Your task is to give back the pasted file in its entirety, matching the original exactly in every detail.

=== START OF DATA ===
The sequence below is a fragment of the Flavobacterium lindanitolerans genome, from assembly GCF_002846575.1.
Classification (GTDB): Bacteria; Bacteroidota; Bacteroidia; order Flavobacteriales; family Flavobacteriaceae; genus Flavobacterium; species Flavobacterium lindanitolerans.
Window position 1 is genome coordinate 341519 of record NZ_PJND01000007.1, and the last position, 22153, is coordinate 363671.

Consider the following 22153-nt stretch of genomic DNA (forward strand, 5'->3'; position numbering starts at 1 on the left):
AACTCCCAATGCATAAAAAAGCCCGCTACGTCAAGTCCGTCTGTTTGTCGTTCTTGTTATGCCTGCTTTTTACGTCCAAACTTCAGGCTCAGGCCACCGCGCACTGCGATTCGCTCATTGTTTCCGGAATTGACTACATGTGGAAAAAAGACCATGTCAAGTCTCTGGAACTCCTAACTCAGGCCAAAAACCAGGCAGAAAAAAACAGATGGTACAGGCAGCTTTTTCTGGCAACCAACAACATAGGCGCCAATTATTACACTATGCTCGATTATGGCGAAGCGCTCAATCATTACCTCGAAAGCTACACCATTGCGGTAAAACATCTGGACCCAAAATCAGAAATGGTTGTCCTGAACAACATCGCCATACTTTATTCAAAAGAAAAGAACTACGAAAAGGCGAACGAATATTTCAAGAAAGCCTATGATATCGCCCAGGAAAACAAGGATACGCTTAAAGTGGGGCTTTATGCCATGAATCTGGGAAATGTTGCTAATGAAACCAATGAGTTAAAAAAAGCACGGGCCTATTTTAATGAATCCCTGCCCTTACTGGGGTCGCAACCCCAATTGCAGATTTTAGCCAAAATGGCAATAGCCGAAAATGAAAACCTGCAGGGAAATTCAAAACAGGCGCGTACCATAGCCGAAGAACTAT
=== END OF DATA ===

The sequence below is a fragment of the Flavobacterium lindanitolerans genome, from assembly GCF_002846575.1.
Classification (GTDB): Bacteria; Bacteroidota; Bacteroidia; order Flavobacteriales; family Flavobacteriaceae; genus Flavobacterium; species Flavobacterium lindanitolerans.
Window position 1 is genome coordinate 341519 of record NZ_PJND01000007.1, and the last position, 22153, is coordinate 363671.

Consider the following 22153-nt stretch of genomic DNA (forward strand, 5'->3'; position numbering starts at 1 on the left):
AACTCCCAATGCATAAAAAAGCCCGCTACGTCAAGTCCGTCTGTTTGTCGTTCTTGTTATGCCTGCTTTTTACGTCCAAACTTCAGGCTCAGGCCACCGCGCACTGCGATTCGCTCATTGTTTCCGGAATTGACTACATGTGGAAAAAAGACCATGTCAAGTCTCTGGAACTCCTAACTCAGGCCAAAAACCAGGCAGAAAAAAACAGATGGTACAGGCAGCTTTTTCTGGCAACCAACAACATAGGCGCCAATTATTACACTATGCTCGATTATGGCGAAGCGCTCAATCATTACCTCGAAAGCTACACCATTGCGGTAAAACATCTGGACCCAAAATCAGAAATGGTTGTCCTGAACAACATCGCCATACTTTATTCAAAAGAAAAGAACTACGAAAAGGCGAACGAATATTTCAAGAAAGCCTATGATATCGCCCAGGAAAACAAGGATACGCTTAAAGTGGGGCTTTATGCCATGAATCTGGGAAATGTTGCTAATGAAACCAATGAGTTAAAAAAAGCACGGGCCTATTTTAATGAATCCCTGCCCTTACTGGGGTCGCAACCCCAATTGCAGATTTTAGCCAAAATGGCAATAGCCGAAAATGAAAACCTGCAGGGAAATTCAAAACAGGCGCGTACCATAGCCGAAGAACTAT